Is Green Tea Good for You?
Green tea is touted to be one of the healthiest beverages on the planet, but don't just take our word for it; studies show that it's packed with all kinds of excellent benefits that your body and mind will thank you for.
There are many reasons why you might like to weave green tea into your daily rituals. It's earthy and refreshing to sip on, not to mention milder in the caffeine department when compared to coffee. So go on, pop the kettle on, because in today's journal post, we're answering all your green tea questions.
What is green tea?
Like black tea, green tea is derived from the leaves of the Camellia sinensis plant and comes in several varieties. When it comes to drying, the leaves are exposed to heat just after harvesting to stop oxidation, which is why the leaves retain their lovely green colour. Because it is processed less, it is said to contain more antioxidants and beneficial polyphenols than regular black tea.
What are the benefits of green tea?
Green tea has been enjoyed for thousands of years worldwide and is well recognized for its high antioxidant content and plethora of health benefits.
Studies show that green tea might help against various diseases such as cancer, obesity, diabetes, cardiovascular disease, and neurodegenerative diseases. This is thanks to it's major component, epigallocatechin-3-gallate (EGCG), which is demonstrated to have anti-inflammatory effects.
Green tea might also help to boost your metabolism and assist in weight loss due to the combination of catechins and caffeine. Research also suggests it can support oral health and help with bad breath.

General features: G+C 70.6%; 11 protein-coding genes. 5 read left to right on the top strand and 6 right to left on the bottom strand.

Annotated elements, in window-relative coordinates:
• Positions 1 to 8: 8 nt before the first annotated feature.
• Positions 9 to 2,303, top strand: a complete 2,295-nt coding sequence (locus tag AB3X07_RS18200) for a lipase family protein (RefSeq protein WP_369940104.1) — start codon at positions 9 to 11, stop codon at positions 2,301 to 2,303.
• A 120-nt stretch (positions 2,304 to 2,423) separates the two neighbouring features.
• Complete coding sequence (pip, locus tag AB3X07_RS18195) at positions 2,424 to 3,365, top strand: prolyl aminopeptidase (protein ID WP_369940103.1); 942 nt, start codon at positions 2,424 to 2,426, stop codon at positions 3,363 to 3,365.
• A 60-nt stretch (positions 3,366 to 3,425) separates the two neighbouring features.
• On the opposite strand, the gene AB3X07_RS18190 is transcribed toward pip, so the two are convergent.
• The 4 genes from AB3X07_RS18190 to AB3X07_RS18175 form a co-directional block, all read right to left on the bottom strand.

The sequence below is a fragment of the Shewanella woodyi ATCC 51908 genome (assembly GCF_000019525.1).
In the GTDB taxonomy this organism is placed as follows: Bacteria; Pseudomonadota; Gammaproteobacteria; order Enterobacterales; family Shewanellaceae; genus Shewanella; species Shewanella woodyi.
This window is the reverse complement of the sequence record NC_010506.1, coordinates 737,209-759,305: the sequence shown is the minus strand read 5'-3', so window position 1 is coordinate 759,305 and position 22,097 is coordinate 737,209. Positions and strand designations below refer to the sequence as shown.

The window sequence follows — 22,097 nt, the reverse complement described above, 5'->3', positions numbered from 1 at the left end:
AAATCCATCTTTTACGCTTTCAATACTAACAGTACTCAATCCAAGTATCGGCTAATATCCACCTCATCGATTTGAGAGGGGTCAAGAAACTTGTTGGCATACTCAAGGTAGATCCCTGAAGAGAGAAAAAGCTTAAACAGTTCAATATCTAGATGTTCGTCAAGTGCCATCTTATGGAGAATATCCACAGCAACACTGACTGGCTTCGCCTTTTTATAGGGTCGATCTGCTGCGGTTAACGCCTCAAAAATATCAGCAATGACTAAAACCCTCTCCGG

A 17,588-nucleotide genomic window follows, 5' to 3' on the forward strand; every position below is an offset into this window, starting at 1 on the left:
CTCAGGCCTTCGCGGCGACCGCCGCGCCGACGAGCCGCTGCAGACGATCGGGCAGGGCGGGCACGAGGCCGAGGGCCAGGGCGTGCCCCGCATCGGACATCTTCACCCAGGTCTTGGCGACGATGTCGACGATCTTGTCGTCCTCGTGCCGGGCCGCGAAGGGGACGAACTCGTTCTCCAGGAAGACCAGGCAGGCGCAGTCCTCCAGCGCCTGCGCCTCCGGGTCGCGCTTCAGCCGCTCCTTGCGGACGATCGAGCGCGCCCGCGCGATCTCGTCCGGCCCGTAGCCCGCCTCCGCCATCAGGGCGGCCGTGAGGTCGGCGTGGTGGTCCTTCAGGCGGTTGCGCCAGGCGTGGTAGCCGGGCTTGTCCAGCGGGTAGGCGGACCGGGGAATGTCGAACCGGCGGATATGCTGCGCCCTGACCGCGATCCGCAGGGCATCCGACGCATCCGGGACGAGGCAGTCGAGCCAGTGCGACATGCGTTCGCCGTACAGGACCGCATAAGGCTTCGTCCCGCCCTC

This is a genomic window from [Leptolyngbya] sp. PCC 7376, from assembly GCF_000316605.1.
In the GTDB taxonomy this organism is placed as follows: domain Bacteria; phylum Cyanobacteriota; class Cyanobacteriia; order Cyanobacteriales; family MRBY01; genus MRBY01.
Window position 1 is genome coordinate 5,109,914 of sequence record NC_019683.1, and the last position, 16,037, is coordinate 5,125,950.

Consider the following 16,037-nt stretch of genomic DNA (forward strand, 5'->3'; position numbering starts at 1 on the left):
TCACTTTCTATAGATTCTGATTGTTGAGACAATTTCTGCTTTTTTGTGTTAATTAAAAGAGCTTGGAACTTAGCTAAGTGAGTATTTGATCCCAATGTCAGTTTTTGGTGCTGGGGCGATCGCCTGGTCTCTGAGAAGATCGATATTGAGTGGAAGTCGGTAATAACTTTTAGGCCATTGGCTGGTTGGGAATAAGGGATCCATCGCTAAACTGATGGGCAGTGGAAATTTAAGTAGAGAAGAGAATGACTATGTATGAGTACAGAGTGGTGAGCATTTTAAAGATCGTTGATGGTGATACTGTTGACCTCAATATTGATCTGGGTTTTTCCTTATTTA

We also love how it can support mental clarity and focus. Green tea contains several natural stimulants, including the amino acid L-theanine, which has a relaxing effect. Combined with its caffeine content, it is said to naturally increase mood-enhancing brain chemicals, including dopamine and serotonin. Studies show that the beneficial polyphenols of green tea might also help slow the effects of aging on the brain.
How much caffeine is in green tea?
Green tea contains less caffeine than black tea, with approximately 33 mg per cup versus 47 mg in black tea. This is roughly a third of the amount you would find in a typical cup of coffee.
If you are sensitive to caffeine or find that it affects your sleep, aim to finish your last cup by about 2pm to ensure enough time to process the caffeine before bedtime. Check out our recent journal post here if you're looking for more information about the caffeine content in tea.
How should I drink my green tea?
The quality of tea, temperature of water used, and steeping time significantly affect the level of antioxidants in your tea. It's best to allow your boiled water to cool slightly before pouring over your tea. Alternatively, add a dash of cold water to your mug before boiling water. Steep your tea for no more than 3 minutes to make the most of its lovely benefits.
Green tea is typically enjoyed hot but is also lovely in summertime served iced with some slices of lemon and fresh mint. It can also be slow-brewed at room temperature for a milder tea intended for sipping throughout the day.
How much should I drink each day?
After deep diving into the research, we've discovered that the amount of tea required for health benefits varies somewhat among studies. Enjoying at least 3-5 cups of green tea daily seems to work well, but the optimal amount may vary from person to person. The good news is that those who enjoy at least one cup per day still experience tremendous benefits compared to those who don't drink green tea.
The bottom line
All in all, this health-boosting beverage might not be a magic cure-all. However, research highlights many tremendous benefits that are simply too good to ignore.
By now, you might be looking for some lovely green tea to add to your repertoire? We think you'll love our brand new Organic Sencha from Zhejiang, China's leading green tea-producing province. It's smooth, refreshing, and bright in flavour. Available now online and in store.